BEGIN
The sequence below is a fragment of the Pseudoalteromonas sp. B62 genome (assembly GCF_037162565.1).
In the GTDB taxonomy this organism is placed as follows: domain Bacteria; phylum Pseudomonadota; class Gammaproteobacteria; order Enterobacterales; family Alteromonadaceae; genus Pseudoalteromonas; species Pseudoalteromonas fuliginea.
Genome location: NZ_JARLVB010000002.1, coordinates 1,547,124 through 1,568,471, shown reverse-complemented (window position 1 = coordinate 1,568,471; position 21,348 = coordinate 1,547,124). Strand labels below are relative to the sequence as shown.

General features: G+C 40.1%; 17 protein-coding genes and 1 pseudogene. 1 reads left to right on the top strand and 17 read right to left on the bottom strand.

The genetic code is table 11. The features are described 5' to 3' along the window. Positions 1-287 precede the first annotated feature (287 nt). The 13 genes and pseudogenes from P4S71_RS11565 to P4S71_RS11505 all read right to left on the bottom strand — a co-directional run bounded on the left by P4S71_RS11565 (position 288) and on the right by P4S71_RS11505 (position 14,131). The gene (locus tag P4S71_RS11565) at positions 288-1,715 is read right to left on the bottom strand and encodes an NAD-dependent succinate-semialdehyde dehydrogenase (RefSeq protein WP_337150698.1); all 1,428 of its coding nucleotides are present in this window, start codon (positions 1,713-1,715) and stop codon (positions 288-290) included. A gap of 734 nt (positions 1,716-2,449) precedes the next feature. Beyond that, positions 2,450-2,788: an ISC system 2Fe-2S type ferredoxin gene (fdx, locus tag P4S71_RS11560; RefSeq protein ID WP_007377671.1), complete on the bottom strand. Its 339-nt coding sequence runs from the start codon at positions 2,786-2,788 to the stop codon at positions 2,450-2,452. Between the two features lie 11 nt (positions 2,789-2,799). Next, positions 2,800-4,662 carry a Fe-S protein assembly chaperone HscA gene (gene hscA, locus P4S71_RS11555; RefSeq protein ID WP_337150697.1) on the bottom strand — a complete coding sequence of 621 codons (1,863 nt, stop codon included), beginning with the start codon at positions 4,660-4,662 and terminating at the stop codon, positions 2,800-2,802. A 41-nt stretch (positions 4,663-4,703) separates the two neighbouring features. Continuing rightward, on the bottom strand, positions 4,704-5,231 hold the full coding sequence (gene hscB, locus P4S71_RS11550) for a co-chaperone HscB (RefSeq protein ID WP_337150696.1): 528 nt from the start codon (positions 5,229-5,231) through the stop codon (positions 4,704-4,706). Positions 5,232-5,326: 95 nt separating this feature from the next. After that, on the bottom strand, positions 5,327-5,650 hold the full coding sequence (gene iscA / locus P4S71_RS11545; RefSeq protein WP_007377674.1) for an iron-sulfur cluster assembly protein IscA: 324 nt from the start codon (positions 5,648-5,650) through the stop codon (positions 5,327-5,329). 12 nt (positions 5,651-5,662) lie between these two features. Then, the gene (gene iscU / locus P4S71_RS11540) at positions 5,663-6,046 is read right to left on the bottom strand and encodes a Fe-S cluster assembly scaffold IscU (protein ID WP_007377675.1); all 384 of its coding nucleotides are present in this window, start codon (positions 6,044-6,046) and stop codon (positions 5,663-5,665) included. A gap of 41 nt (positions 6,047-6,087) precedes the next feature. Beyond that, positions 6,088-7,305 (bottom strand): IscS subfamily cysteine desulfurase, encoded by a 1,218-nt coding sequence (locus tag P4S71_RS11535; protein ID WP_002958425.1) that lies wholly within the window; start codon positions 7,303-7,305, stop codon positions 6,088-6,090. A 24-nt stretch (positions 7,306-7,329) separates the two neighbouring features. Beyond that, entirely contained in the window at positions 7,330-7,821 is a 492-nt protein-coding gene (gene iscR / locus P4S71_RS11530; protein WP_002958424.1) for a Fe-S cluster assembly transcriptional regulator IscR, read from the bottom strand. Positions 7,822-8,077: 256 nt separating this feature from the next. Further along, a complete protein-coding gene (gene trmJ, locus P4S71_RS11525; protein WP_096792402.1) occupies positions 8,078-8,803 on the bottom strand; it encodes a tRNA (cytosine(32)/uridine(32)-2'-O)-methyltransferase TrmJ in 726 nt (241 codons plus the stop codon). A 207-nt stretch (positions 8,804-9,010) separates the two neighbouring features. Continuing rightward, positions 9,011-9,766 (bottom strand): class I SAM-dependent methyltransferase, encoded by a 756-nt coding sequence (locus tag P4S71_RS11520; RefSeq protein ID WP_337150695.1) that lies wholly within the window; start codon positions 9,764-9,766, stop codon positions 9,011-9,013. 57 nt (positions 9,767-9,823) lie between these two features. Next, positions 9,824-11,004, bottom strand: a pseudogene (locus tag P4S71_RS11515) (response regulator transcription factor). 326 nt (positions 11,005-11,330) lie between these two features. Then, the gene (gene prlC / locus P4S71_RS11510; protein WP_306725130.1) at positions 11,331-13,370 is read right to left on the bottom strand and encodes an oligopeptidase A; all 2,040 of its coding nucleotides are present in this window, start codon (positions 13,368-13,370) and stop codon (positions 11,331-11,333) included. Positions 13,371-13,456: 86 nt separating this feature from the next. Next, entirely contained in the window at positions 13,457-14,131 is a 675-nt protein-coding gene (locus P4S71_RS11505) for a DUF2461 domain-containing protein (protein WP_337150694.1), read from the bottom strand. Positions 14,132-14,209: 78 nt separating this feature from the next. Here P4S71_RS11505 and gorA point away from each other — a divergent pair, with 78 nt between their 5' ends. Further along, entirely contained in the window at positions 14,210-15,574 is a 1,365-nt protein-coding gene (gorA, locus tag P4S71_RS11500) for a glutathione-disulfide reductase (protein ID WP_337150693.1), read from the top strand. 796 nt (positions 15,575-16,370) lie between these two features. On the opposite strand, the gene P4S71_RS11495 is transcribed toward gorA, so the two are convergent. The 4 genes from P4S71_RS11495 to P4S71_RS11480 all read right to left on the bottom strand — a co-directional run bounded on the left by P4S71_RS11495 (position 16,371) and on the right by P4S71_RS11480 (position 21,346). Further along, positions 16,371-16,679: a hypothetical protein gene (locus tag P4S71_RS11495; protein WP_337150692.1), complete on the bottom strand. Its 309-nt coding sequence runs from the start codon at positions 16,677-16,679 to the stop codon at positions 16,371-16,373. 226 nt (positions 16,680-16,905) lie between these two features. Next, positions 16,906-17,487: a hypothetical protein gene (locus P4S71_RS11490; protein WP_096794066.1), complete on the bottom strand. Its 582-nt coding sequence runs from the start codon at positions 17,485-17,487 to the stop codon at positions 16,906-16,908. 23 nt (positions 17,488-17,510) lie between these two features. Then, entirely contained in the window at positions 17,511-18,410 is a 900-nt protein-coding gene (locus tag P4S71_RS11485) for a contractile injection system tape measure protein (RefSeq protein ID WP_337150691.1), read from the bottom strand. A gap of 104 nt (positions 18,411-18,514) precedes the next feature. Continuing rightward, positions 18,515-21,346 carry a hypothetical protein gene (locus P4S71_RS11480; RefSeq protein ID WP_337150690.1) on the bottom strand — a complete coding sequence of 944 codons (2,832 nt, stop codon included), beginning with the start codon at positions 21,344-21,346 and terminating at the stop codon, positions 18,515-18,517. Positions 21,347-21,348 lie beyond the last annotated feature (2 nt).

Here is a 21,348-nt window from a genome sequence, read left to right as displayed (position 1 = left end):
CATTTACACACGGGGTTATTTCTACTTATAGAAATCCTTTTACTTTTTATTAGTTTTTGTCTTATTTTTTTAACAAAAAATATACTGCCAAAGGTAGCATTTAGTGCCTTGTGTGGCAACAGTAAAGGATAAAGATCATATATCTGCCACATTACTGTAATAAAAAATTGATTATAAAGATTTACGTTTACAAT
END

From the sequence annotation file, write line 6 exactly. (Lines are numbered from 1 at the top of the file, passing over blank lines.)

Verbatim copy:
Here is a 21,348-nt window from a genome sequence, read left to right as displayed (position 1 = left end):